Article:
Comments about ‘In our opinion: Test scores’

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Published: Wednesday, Aug. 14 2013 12:00 a.m. MDT

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2 bits
Cottonwood Heights, UT

If there's one thing I've learned in life.... it's that it makes no sense to have a standard if you don't measure to see if you meet the standard. So yes... we should be measuring. And that probably involves testing students, and student reviews of the teachers, the course material, the school, and it's administration.

I don't know if CC is what every student in every State needs. I'm not an education expert. And I have a philosophical issue with government controlling the education our kids get (it's the libertarian in me).

But if we are going to adopt CC in Utah I have 2 concerns:
1. We need to be testing to prove that we meet the standard.
2. But I don't want teachers just "teaching to the test" instead of giving our kids a well rounded education in the real skills everybody needs to succeed in life (not just in academia).

Some kids will go from high school to the work force. They need the skills to succeed in real life (not just academic skills).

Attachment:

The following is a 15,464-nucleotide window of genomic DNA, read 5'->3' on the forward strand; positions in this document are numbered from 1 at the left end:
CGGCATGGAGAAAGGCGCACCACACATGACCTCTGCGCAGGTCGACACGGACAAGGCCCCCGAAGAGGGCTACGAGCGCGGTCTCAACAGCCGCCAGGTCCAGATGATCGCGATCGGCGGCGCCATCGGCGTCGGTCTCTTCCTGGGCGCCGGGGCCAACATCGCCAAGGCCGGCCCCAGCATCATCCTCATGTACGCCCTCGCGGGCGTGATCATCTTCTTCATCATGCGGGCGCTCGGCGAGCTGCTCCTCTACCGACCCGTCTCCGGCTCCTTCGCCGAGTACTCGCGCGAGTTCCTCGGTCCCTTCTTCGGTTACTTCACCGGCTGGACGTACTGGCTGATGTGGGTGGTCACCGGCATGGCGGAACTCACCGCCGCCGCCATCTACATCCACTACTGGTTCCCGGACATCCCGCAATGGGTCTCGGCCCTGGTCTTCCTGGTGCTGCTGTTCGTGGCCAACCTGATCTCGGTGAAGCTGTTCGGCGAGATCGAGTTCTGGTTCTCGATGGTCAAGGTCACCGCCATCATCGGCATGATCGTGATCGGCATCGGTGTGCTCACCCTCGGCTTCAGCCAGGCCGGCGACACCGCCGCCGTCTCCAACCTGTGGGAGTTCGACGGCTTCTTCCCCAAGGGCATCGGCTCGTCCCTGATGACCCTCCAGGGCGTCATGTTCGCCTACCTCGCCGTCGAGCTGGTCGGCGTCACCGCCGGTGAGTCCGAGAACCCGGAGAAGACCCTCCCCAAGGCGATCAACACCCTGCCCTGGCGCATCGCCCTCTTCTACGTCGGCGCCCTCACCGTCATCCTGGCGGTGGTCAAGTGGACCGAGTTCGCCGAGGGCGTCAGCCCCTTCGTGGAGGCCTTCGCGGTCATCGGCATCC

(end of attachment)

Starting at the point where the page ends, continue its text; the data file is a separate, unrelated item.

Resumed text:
RedShirt
USS Enterprise, UT

If this follows history, the tests will be changed to allow greater passing rates.

Dr S
Purcellville, VA

One important aspect of mental measurement that the general public typically does not understand is that there is no natural zero, rather the best we can do is measure from the average (mean). I have personally tested two (very disabled) children that had IQ scores of -17 and -36 when I was a grad student at USU.

The problem of using the average is the average naturally moves (varies) across sample and across time. Thus, it is very difficult to come to a valid conclusion regarding performance whenever testing instrument has changed, or when measuring one cohort to the next, or comparing one group to another. Thus, making test scores an political issue seems a bit futile to me.

worf
Mcallen, TX

@RedShirt:

Are you suggesting the SAT tests are watered down from what it was in the 1950s, 60s,or 70's?

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